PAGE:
It's been a lean month this October, for one very good reason - Rich has been raving about A Fine Balance and, as I knew he was so close to the end, I couldn't settle to any other book until he'd finished it.
A Fine Balance by Rohinton Mistry
I want to be able to say that this book is wonderful, a great read, just brilliant, but it is so heart-breaking I'm not sure that those are the correct words for it. And yet they are because the writing, the characters, the plot, everything is so clearly the work of an absolute master of his craft.
Mistry captures characters without any great lengthy descriptions, he lets their words and actions and the odd little quirky detail do the talking for him. And they are all so real. Which makes what happens to everyone even worse.
That's no spoiler - Mistry is writing about India in the mid-70s, the time of the Emergency, when the authorities were deaf to the poor or, apparently, to any kind of logic. It's that which makes this book such a difficult work - it's maddening, infuriating and downright devastating to read.
But read it you should because this is a book rich in unusual detail, full of life and hope and joy. It might not make you smile all the way through, but it will certainly be worth your while.
Yoga Girl by Rachel Brathen
I follow Rachel on Instagram (@yoga_girl), as do millions of others. I bought this book out of curiosity more than anything and because this may be as close as I'll get to actually taking one of her classes.
I read it in a day (in which I spent a lot of time on the train) and while it's a good read, it's not exactly earth shattering. If you're reading it, you probably already have a passing interest in yoga. If not though, I think you would after reading this. Rachel has a lovely warmth that comes through in this book, where she's quite honest about the difficulties she's faced, how she's turned her life around and how she believes you can turn yours around. It's also a very beautiful book - the photographs are lovely, the layout is clean and easy to read and the recipes are really quite tempting. A nice, light read, but one that might actually get you onto the yoga mat or meditation cushion - I know it had that effect on me!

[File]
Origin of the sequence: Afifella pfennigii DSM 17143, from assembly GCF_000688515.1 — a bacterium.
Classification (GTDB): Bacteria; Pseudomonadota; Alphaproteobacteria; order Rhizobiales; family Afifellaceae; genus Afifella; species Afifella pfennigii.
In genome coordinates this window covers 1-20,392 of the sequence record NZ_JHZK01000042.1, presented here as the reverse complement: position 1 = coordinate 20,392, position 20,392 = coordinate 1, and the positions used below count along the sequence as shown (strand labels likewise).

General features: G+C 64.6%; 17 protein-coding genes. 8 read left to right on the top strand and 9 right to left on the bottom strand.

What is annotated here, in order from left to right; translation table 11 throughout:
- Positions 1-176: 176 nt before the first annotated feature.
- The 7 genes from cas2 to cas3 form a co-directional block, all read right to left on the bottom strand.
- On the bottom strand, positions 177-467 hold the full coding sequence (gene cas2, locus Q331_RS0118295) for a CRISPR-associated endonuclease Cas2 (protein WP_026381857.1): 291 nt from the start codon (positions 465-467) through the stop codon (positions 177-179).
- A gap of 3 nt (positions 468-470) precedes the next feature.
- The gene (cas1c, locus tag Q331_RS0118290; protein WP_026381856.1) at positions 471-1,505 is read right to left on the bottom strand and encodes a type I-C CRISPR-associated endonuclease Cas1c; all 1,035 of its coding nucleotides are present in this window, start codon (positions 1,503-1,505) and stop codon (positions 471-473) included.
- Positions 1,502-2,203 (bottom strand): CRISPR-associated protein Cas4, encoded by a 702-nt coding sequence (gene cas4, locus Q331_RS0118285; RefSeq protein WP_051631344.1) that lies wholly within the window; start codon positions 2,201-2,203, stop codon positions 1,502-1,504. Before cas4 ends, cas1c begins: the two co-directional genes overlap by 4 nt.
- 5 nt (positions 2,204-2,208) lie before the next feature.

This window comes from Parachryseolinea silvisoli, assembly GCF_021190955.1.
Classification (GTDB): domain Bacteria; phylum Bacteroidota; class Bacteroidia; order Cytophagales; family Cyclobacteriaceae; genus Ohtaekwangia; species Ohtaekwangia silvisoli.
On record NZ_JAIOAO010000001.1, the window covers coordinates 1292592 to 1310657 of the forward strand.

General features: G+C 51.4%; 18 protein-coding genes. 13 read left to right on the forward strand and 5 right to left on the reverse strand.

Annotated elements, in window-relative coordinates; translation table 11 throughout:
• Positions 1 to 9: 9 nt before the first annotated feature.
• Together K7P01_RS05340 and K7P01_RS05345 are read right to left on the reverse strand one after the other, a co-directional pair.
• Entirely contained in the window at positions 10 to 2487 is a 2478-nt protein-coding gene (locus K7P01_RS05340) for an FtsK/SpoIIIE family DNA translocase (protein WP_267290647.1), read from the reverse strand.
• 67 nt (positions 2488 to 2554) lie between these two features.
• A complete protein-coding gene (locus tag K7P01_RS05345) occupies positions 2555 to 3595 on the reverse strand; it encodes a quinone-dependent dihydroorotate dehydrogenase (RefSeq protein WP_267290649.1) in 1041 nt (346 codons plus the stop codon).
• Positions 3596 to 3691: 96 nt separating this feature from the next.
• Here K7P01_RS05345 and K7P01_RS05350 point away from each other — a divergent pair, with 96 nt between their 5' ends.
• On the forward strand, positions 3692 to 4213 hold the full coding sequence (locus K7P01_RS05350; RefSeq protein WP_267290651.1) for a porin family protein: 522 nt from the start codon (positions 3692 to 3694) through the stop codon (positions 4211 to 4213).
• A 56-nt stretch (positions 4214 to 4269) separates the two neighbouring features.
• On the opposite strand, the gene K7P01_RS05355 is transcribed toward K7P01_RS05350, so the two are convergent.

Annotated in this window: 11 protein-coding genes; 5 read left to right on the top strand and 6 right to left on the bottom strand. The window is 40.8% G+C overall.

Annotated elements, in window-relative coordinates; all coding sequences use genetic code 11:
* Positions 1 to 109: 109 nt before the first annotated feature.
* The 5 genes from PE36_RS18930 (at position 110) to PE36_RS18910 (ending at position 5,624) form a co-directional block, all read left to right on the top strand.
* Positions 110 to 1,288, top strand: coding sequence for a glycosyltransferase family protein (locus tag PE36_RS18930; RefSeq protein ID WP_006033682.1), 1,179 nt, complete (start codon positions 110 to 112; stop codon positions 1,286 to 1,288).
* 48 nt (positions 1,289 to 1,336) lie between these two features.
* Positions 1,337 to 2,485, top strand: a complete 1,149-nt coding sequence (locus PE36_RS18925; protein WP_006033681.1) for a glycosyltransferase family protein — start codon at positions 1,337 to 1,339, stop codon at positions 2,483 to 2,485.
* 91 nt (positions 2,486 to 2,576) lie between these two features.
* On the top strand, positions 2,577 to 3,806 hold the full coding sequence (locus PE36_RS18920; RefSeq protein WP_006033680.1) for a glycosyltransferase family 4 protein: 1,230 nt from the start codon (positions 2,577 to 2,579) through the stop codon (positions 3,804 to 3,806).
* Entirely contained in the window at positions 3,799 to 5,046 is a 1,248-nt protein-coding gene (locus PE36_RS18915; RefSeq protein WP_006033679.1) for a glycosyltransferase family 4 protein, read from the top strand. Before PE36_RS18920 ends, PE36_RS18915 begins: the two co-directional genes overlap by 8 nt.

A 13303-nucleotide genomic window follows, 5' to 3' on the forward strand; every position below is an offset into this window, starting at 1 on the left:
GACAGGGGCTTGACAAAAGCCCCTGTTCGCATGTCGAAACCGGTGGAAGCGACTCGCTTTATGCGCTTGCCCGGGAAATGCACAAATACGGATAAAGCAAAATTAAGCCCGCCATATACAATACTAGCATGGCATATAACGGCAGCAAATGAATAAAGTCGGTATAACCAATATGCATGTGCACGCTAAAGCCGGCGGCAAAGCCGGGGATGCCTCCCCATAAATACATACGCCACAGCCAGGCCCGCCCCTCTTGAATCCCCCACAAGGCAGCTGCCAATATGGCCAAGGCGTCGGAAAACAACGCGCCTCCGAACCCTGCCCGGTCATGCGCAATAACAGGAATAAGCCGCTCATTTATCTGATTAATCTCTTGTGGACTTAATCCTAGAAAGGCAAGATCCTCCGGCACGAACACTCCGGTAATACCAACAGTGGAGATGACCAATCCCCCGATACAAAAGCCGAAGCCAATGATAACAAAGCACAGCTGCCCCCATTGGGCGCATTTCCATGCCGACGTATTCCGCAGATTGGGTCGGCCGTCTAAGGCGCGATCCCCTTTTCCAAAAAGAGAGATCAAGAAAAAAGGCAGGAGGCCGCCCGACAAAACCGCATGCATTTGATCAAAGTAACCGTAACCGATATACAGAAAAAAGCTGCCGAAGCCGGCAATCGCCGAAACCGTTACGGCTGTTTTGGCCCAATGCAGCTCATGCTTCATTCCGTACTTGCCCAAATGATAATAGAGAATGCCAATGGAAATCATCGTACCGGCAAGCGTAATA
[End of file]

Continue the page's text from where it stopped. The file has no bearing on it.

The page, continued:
Big Magic by Elizabeth Gilbert
I really enjoyed Eat Pray Love when I read it earlier in the year (I know, I just hadn't gotten round to reading it till then!) so when I heard about this, I thought I'd check it out.
Unlike Eat Pray Love, this is not a story, so much as a musing on creativity. Gilbert at one point calls it a 'self-help book' but I wouldn't go as far as that. While she offers a lot of advice, there is nothing prescriptive about it. This book is very much Gilbert's ideas and feelings about creativity, what seems to work from her point of view and her feeling that perhaps it will help her reader too.
I really really enjoyed this book. It's a quick read and I will be returning to it. I may write a longer post about this one as it left me so much to think about. But what I loved most about it was that it reminded me of something I had forgotten - I had never set out to be a writer from the get go. I had always planned on doing something else while I wrote for pleasure and, maybe one day, I'd get to just write all the time. There's been an explosion of 'do what you love' on the internet that has led me (and I'm sure I'm not the only one) to think this means that what you love has to pay your bills. Big Magic questions that and I loved it for that.
Seriously, if you're stuck at all, read this. It's a very interesting take on creativity that is not entirely in step with the current trends.